Thursday 5 March 2020


We are all Depeche Mode fans (if you're not, hello and I hope you are having fun) and our own reviews of Personal Jesus would be fairly similar I imagine. We all like it, love it even, and were we to write a review it would doubtless be very positive. 

Positive is not a word regularly associated with the UK music press's approach to Depeche Mode however. What did they think of this new Depeche single back in 1989? As we saw in yesterday's Personal Jesus blog, the pre-release advertising campaign caught the eye. On 26 August, the NME ran a story about it:

Picture courtesy of Michael Rose

The article mentions that the Aberdeen Evening News and Nottingham Evening Post refused to run the "Your Own Personal Jesus" advert on grounds that it may cause offence. Promotional job done.

In the next edition of the NME, Stuart Maconie and Martin Gilks from The Wonder Stuff reviewed the singles. You might remember The Wonder Stuff. They had a couple of passable albums but nothing phenomenal. Martin was no fan of Personal Jesus however. He said:

"It's great that they don't play all the Radio One rules, that they remain independent and make these weird records, but I can't say I like them. I don't care if I never hear that again. It's just so cold and lifeless. I respect them but it means nothing to me."

That lack of interest didn't exactly stop Violator becoming a success. Stuart Maconie was more positive:

"A hit even as we speak, but in the frantic rush to lionise surly adolescents in black jeans and people with their caps on back to front, we seemed to have overlooked the latest release by the most subversive singles band of the decade. Depeche Mode make criminally brilliant pop records about God, death, crazy sex and alienation and as far as I'm concerned they can do no wrong. 'Personal Jesus' sounds like The Glitter Band in the throes of an intense personal crisis. Huge fun."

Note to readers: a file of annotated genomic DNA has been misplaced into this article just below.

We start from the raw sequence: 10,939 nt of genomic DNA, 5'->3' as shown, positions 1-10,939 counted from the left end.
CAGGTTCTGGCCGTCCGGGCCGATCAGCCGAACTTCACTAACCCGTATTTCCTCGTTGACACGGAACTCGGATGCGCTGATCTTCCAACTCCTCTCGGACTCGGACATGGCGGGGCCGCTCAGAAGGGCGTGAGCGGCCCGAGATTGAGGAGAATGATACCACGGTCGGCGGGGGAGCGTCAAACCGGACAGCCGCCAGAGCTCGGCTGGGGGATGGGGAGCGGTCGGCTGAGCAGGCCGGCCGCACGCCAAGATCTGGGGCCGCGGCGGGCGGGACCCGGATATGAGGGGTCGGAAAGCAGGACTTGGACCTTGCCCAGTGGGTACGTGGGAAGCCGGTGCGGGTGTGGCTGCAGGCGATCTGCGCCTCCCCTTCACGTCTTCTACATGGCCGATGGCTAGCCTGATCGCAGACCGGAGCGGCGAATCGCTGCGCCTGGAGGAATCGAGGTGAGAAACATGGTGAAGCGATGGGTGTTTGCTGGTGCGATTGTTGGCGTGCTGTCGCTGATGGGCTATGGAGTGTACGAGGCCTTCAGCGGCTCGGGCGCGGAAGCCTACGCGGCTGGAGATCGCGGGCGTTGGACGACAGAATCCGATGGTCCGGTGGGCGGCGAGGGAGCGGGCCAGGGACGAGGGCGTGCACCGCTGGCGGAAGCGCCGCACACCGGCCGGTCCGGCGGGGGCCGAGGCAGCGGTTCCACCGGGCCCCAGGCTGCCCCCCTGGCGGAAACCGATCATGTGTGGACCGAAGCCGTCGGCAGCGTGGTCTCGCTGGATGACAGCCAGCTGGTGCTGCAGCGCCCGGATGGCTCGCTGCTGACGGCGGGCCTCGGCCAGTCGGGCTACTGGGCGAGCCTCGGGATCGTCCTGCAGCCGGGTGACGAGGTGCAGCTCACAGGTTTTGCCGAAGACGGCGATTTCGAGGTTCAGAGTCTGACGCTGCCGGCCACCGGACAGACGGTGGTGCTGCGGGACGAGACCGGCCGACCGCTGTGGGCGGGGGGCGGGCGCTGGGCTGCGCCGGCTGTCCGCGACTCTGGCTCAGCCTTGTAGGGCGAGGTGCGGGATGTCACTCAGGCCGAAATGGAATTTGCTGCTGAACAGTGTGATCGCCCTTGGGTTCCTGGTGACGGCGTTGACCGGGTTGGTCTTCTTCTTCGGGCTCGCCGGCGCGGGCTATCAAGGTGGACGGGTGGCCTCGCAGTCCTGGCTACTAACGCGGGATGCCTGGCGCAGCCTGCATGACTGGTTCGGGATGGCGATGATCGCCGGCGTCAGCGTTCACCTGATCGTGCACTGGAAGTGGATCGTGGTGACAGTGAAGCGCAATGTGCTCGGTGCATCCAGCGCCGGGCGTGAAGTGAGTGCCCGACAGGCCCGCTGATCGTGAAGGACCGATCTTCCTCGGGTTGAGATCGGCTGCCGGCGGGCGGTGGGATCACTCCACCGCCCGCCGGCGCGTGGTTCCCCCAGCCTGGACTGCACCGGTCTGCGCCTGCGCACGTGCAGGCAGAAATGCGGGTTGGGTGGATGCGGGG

Huge fun indeed.

The September 20th edition of Smash Hits featured the lyrics of the song, but the magazine didn't seem to review the single at all:

Record Mirror looked kindly on the song, with Iestyn George awarding it Single Of The Week on 2nd September 1989. He said "Basildon's finest plunder the past, dress it up in leather trousers and add a Duane Eddy guitar lick for good measure. I never thought the day would come when I would say something nice about Depeche Mode, so this is something of a personal landmark."

A Single Of The Week award certainly, but one that speaks volumes to the UK music press' attitude to Depeche at the time.  Other reviews were far worse however, such as this one from Melody Maker:

Picture courtesy of Melvin Hardy

There is little point in dissecting that really. Sounds liked the single a lot more:

Picture courtesy of Melvin Hardy

That review even seems to predict the Songs Of Faith And Devotion era, but that's for analysis in 2023.

Overall then, not uniformly positive and some signs that the British music press were starting to appreciate Depeche Mode a bit more, if not rapturously. The single entered the charts on 9th September 1989 at number 25 before climbing to its highpoint of 13 the next week. It stayed on the charts for 9 weeks in total, going from 13 to 14 and then 19, 30, 43, 65, 75 and then finally 86.  The performance was perhaps not helped by the band not appearing on Top Of The Pops in Britain. They appeared on a few shows in Europe including a show called Countdown (not that one.) As you can see, Alan was wearing a Dylan/Neil Young like harmonica thing for no good reason at all:

It seems slightly odd that a song that has such importance in the Depeche Mode catalogue came into the world with a whimper rather than a bang. The band ignored the reviews, returned to work and came back in early 1990 with an equally important track. It's fair to say that the reviews of Enjoy The Silence were rather different. More on that another day.

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